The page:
Applications such as Exchange, Sharepoint and OneDrive are the oil that keeps the wheels of commerce turning. Adoption of Office 365 is growing at such a rate that even Microsoft has been taken by surprise. The company estimates that during FY2019 it will reach the point where two-thirds of its Office business customers will have migrated to the software-as-a-service platform which, it says, is about a year ahead of expectations.
Businesses are understandably looking for the agility and scalability of cloud-based applications, but in the rush to migrate for convenience and efficiency, the balance of responsibility for security and backup is also shifting and as such requires close examination. Organisations need to be aware that, while they can now rely on Microsoft to protect and guarantee availability for these mission-critical applications and underlying infrastructure instead of having to carry out that activity themselves, responsibility for protecting the sensitive company data that resides in those systems remains firmly in-house. This means businesses need to ensure that their data is fully backed up against common threats to security and productivity, and that any backup gaps resulting from the hand-off between themselves and the platform provider, are closed.
Given the rapid penetration of Office 365, we're seeing more businesses looking closely into their backup situation as they strive to balance productivity, data protection, security and compliance. It's therefore worth examining some of the key reasons that additional backup for Office 365 is essential.
Millions use Microsoft's products, including Office 365, every day. (Image: Tadas Sar, Unsplash)
Office 365 offers backup – to a point
Unsurprisingly, Microsoft knows its users pretty well, and Office 365 does have a number of backup safety nets built in to spare users' blushes. Accidentally deleted mailboxes in Exchange can be recovered, and files in OneDrive that have been deleted, encrypted by ransomware or inadvertently overwritten can be restored to a point in time prior to the incident. However, in both these cases data recovery has a time limit, and 30 days is the magic number. If the user doesn't notice the error for a month, then those emails and files are gone for good.
Fixing the issue for users who've owned up to genuine mistakes in time is one thing, but how about users who don't have the business's best interests at heart? According to the Verizon Data Breach Investigations report, the second most common cause of cybersecurity breaches is privileged misuse, or insider threat. A disgruntled employee who decides to delete mission-critical files and data won't be publicizing the fact and if 30 days pass before the crime is discovered, there'll be no way of restoring those files unless that data is protected elsewhere.
A further issue lies around standard events, such as an employee leaving the company. Office 365 will keep their emails for 30 days, but after that all the valuable historical intelligence left behind by that employee will be lost.
Potentially, the most compelling argument for creating independent backups is compliance. Companies that are subject to regulations requiring them to retain deleted data for extended time periods will not be able to comply if that data resides only in Office 365.
Ultimately, the data managed, shared and stored via Office 365 is mission-critical, so it is common sense to back that data up to the same level that you back up all your systems, rather than risk a gap that could result in damaging data loss.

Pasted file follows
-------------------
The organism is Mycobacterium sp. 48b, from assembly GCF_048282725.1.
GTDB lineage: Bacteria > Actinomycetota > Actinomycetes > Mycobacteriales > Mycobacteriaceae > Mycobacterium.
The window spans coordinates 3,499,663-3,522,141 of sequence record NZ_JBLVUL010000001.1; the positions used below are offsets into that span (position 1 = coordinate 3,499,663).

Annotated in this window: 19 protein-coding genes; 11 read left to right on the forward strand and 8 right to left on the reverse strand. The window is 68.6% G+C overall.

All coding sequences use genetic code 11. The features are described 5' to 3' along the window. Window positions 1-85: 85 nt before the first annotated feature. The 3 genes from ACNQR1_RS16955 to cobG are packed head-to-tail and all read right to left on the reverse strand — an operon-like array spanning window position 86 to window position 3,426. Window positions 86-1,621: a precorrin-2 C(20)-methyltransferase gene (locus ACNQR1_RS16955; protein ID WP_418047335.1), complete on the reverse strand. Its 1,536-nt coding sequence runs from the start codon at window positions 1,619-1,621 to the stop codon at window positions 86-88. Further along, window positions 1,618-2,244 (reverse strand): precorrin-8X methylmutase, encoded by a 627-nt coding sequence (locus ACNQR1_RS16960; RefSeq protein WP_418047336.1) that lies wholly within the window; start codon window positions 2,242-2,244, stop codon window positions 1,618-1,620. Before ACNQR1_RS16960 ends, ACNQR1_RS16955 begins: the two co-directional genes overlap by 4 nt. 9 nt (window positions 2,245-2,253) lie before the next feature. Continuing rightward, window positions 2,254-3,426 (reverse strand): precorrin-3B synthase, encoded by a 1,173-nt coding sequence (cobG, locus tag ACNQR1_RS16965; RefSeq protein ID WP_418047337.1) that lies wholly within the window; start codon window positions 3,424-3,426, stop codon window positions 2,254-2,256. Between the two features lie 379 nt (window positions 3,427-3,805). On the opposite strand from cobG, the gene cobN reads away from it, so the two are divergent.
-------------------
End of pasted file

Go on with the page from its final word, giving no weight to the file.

Microsoft recently introduced new icons for the Office 365 apps, including Word, Excel and PowerPoint.
Protecting born-in-the-cloud data – modifying the 3-2-1 rule
Once organisations have identified the need to backup Office 365 data, they face the decision of how best to tackle this.
I mentioned at the beginning that the balance of responsibility for security and backup is shifting, and that's also true of the best-practice approach to backups. Previously, the accepted rule was that organisations should retain three copies of their data in two different media, one of which is typically kept on-premises, with one copy stored off-site. The cloud has changed all that. With data that's born in the cloud it no longer makes sense to keep a backup copy on-premises for two key reasons. Firstly, bandwidth is at a premium and streaming backup data to your own data center causes unnecessary congestion. Secondly, restore times could prove unacceptably long. Instead, it's logical to create backup copies in two different cloud locations, with each copy stored in a different geographic region as proof against regional disasters.
An Office 365 backup solution needs to overcome the shortcomings of the native backup features. Unlimited storage and retention, point in time recoverability for all data, including email, and full visibility for ease of management, as well as audit and compliance purposes, are all critical features. Plus, it goes without saying that, should the worst happen, you must be able to find and restore the data you need quickly and easily.
Since businesses first started looking for Office 365 backups, there has been an issue around finding a single solution that comprehensively covers Exchange, SharePoint Online and OneDrive for Business. It's therefore important, though seemingly obvious, to check that the solutions you're evaluating cover all the applications to the same degree.
At iland we're seeing growing numbers of organisations who are looking to close the gaps in Office 365 backup with a single solution. This single solution gives peace of mind that the data keeping their business in action is backed up to the same high standards they apply to other systems and data.
The balance of responsibility for security and backup may have changed, but the importance of protecting mission-critical data is as high, if not higher, than ever before.